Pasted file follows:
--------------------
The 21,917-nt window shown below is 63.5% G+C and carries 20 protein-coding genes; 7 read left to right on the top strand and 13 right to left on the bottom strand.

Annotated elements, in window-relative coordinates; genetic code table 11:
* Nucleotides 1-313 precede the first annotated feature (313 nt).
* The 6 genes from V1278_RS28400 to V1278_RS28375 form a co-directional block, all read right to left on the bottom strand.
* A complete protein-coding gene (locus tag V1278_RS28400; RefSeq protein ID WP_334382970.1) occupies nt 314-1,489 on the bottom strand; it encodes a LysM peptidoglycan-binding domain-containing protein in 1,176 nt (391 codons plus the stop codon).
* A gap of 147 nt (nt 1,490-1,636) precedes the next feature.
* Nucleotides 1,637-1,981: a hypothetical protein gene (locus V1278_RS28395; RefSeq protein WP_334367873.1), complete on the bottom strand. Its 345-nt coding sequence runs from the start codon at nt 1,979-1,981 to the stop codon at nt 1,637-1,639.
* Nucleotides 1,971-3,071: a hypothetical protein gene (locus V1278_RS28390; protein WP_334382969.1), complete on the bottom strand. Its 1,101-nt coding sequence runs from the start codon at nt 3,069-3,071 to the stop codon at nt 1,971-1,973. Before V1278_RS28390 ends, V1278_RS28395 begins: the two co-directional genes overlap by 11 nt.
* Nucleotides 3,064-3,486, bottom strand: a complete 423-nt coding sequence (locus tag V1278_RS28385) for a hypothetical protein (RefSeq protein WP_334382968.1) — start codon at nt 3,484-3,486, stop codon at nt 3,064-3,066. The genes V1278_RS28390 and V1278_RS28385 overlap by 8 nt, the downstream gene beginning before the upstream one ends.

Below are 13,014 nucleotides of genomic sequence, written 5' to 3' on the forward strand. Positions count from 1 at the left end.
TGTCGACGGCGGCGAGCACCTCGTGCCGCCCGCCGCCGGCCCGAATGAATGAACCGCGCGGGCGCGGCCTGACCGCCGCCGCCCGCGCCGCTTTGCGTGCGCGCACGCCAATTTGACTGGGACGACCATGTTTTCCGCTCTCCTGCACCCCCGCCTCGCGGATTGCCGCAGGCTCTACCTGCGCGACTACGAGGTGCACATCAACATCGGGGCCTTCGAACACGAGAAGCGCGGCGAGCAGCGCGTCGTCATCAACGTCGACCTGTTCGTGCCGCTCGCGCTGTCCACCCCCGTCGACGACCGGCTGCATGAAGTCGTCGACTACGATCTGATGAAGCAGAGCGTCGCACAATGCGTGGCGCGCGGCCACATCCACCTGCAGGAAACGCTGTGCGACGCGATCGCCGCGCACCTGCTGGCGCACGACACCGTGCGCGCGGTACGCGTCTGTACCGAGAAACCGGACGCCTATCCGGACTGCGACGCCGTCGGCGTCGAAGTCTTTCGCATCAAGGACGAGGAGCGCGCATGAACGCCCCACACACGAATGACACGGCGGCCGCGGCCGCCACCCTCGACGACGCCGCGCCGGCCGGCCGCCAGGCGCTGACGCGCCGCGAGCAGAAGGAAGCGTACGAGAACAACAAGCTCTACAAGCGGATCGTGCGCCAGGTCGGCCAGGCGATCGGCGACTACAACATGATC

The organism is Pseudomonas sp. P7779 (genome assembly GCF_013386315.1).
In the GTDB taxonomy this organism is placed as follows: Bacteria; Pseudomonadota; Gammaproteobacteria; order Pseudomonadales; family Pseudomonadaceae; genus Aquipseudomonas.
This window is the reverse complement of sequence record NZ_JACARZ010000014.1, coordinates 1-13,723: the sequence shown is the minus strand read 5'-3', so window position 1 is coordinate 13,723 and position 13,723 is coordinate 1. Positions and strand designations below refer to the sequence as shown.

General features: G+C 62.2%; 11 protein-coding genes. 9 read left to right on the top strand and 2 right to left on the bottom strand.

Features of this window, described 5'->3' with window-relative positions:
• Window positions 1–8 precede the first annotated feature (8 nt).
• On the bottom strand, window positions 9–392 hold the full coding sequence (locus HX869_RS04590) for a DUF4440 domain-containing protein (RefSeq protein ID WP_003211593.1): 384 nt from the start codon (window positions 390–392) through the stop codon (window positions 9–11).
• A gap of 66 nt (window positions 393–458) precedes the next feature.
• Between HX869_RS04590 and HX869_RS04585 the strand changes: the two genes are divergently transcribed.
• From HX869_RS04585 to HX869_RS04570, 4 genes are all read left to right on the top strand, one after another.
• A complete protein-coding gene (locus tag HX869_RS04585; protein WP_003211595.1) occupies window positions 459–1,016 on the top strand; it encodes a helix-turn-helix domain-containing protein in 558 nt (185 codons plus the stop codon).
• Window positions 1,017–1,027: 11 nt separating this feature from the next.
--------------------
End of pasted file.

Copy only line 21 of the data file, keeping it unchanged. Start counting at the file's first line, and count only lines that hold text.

• From HX869_RS04585 to HX869_RS04570, 4 genes are all read left to right on the top strand, one after another.